There are rumblings about “gender ideology” (stand by for plenty of culture war operations in the second half of 2022). Plans to bring in “agency workers” to foil future rail strikes are being drawn up by the transport secretary, Grant Shapps – in homage to President Reagan’s legendary sacking of more than 11,000 striking US air traffic controllers in 1981. How such “outsourced” rail workers would be made ready to step in is far from clear. But clarity is not the point. All this is performative robustness. It is designed to nurture an impression, not solve a problem.
As ever when the government is in a tight spot, we are promised a “bonfire of EU rules”. And speaking of Brexit, this week will be overshadowed by the next perilous attempt to square the circle of the Northern Ireland Protocol. The government insists it will not threaten (as it has in the past) to break international law. But, then again, it promised to abide by its own Covid rules, didn’t it? Nothing, I am told, is off the table: the key is to score a political win over Brussels: again, at almost any cost.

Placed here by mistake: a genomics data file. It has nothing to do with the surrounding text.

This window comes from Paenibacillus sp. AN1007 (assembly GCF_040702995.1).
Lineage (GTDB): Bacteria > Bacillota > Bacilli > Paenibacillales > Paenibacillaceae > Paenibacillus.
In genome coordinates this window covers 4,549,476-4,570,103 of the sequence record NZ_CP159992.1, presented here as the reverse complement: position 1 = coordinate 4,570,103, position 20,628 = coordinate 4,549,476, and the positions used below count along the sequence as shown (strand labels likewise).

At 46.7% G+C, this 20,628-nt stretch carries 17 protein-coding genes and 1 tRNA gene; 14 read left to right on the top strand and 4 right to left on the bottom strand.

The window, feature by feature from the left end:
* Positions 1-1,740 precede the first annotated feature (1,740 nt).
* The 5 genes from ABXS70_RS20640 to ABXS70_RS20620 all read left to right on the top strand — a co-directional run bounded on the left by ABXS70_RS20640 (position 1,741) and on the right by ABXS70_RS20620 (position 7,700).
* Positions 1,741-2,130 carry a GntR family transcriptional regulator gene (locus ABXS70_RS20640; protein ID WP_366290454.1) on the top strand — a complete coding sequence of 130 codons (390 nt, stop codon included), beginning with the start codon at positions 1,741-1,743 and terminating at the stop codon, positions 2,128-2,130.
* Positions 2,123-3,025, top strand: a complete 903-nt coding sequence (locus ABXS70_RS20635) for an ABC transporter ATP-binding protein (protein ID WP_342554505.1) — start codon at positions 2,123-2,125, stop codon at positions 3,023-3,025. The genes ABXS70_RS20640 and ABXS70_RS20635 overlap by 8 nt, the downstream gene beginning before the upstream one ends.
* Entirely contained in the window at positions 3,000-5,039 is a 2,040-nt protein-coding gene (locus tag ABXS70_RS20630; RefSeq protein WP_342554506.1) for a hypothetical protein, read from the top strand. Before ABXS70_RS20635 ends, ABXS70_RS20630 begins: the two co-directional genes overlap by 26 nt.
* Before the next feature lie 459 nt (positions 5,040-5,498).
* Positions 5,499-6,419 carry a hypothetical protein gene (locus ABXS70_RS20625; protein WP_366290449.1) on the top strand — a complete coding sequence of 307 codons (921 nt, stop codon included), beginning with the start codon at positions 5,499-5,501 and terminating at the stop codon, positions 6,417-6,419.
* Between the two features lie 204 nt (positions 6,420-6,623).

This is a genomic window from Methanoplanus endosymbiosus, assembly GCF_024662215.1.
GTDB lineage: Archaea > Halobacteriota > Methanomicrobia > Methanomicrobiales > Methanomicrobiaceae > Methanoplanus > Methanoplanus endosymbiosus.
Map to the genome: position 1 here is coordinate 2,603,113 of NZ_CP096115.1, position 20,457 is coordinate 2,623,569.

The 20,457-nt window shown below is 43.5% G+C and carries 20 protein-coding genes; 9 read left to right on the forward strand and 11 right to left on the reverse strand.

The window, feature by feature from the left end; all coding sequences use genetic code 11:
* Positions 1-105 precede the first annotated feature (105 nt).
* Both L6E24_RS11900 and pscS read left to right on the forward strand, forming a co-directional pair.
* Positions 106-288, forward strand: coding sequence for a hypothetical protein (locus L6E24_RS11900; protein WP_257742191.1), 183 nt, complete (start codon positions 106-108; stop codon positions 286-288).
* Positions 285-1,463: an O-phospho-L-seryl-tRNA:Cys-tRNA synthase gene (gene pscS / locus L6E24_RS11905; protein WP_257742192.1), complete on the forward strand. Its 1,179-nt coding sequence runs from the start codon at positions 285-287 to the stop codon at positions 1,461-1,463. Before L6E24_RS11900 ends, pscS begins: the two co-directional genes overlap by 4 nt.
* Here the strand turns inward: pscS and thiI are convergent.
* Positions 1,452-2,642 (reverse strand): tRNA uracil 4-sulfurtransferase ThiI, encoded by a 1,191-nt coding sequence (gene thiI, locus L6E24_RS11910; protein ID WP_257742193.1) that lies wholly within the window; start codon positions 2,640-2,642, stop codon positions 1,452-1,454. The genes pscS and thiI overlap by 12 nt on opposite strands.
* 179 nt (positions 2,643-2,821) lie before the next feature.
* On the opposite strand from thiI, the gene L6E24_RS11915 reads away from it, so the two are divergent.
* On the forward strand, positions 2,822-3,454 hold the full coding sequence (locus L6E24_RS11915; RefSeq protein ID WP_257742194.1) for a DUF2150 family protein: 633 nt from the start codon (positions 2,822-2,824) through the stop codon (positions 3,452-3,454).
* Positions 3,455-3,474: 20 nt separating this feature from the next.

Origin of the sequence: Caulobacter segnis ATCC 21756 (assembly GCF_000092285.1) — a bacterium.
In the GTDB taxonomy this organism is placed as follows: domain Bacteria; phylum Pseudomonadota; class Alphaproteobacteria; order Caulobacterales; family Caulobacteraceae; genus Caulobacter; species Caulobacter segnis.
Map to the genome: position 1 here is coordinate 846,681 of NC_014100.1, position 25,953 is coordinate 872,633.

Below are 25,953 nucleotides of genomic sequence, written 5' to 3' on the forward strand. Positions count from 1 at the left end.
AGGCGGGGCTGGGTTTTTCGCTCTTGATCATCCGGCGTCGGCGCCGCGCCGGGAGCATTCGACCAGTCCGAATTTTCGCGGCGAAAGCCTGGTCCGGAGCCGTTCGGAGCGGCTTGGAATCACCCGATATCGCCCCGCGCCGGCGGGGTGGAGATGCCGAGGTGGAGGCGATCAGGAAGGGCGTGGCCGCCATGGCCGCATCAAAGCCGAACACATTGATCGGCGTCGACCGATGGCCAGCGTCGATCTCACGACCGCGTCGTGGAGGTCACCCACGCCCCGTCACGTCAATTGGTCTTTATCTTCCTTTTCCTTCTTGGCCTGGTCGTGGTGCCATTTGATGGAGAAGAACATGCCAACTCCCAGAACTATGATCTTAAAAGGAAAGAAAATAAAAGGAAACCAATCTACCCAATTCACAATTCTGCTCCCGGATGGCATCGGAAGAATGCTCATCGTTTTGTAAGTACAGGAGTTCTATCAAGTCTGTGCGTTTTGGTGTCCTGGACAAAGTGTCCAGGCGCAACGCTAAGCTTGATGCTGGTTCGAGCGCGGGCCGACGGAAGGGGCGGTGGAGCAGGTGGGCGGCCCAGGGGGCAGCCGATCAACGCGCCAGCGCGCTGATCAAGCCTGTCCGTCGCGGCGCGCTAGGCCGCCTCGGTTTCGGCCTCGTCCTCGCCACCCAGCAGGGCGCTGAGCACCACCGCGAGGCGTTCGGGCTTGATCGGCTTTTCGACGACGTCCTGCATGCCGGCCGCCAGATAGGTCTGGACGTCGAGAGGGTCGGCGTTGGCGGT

In the background, too, there are rumblings about the government’s commitment to its net zero target (increasingly regarded, in the words of one pro-Johnson minister, a “bloody millstone”) and the desirability, in the midst of an energy price crisis, of drilling rather than dwelling too deeply upon the survival of the planet. The Sunday Times reported yesterday that the PM is already planning to scale back his plans to rewild the country.
In which context, bear in mind that it is only seven months since the UK hosted the Cop26 UN Climate Change Conference in Glasgow. There is political fickleness – common to all governments, however public-spirited – and then there is the complete lack of moral compass of which the Johnson regime is guilty.
Most ludicrous of all, the PM’s allies are seeding the idea that his travails are not self-inflicted at all, but the work of an ill-defined conspiracy of diehard Remainers, Blairites, BBC Trotskyites, the Whitehall “blob”, Rory Stewart, Luciana Berger and even Emily Maitlis. The Mail newspapers have oxygenated this paranoid fantasy enthusiastically, bringing a whiff of anglicised QAnon craziness to the UK media.